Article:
Date of Award


Document Type


Degree Name

Master of Science (MS)

Legacy Department


Committee Member

Dr. Ken Webb, Committee Chair

Committee Member

Dr. Scott Taylor

Committee Member

Dr. Jiro Nagatomi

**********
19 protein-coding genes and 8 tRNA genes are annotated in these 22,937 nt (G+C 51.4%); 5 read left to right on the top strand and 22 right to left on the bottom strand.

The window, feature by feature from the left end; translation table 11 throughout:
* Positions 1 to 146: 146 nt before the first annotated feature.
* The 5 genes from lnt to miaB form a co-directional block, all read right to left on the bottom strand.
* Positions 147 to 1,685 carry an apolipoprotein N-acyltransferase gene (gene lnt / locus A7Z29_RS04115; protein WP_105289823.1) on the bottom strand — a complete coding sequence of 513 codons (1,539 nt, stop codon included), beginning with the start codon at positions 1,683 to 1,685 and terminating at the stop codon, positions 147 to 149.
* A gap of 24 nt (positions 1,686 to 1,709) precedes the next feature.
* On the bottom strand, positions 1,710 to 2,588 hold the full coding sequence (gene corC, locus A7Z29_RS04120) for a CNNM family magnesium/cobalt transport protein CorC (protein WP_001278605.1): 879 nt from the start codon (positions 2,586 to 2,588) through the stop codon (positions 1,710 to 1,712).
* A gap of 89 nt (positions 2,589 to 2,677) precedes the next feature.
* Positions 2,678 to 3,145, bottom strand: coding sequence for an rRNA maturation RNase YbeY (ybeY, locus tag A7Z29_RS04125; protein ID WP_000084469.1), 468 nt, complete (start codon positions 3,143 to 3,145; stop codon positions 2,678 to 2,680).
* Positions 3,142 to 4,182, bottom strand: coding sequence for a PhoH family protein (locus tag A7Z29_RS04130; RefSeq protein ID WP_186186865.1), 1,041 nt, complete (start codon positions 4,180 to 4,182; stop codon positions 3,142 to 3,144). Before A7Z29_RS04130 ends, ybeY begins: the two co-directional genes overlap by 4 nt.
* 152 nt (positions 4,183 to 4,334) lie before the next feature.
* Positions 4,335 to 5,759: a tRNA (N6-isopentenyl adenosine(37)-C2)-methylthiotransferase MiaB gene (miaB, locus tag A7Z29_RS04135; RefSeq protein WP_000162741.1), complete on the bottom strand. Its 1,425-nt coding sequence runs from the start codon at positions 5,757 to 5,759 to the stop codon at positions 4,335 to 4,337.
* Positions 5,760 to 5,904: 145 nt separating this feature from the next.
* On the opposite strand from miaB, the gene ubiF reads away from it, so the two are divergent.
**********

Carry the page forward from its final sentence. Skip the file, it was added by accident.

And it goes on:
For patients with organ failure complications, organ transplantation is not alwaysan option due to a shortage of donors along with obstacles such as risk of pathogentransfer and the possibility of immune rejection. Tissue engineering approaches based oncell therapy provide a promising alternative that could potentially solve these problems.The success of cell therapy for tissue repair and regeneration requires reliable andefficient cell delivery methods. Currently, hydrogels are favored matrices for celldelivery because of their ability to be injected by minimally invasive techniques asviscous liquids and crosslinked in situ under mild conditions compatible with thehomogeneous incorporation of cells and bioactive molecules. However, hydrogels haveseveral limitations including relatively weak mechanical properties that limit cellproliferation and allow premature contraction, as well as their hydrophilic compositionthat offers little capacity for binding secreted extracellular matrix (ECM) molecules tosupport higher order assembly. The long-term objective of this research is to develop acomposite cell delivery matrix composed of a biosynthetic hydrogel containing porous,hydrophobic microparticles. Toward this end, the project examined optimization ofprocessing variables to create porous Strataprene® 3534 polymer microspheres,examined their concentration-dependent effects on hydrogel physicochemical properties,and evaluated their ability to support cell adhesion. By decreasing polymer andincreasing porogen concentrations, particles with increased porosity were attained.Hydrogel/particle composites maintained mechanical integrity with modest decreases ingelation efficiency and elastic modulus relative to hydrogel-only controls. Strataprene® 3534 polymer films supported robust cell adhesion and spreading approximating tissue culture plastic controls and substantially greater than poly (lactide-co-glycolide) films. Cell adhesion to microparticles was less efficient, perhaps due to entrapment of poly(vinyl alcohol) used to stabilize the secondary emulsion on the surface of the microparticles. Overall, these studies demonstrate that highly porous polymer microparticles can be achieved and successfully incorporated into hydrogels to create composites without substantially altering the gel’s physical properties. Future studies will examine improvement of cell adhesion and composite functionality for enhancing cell proliferation and ECM accumulation.



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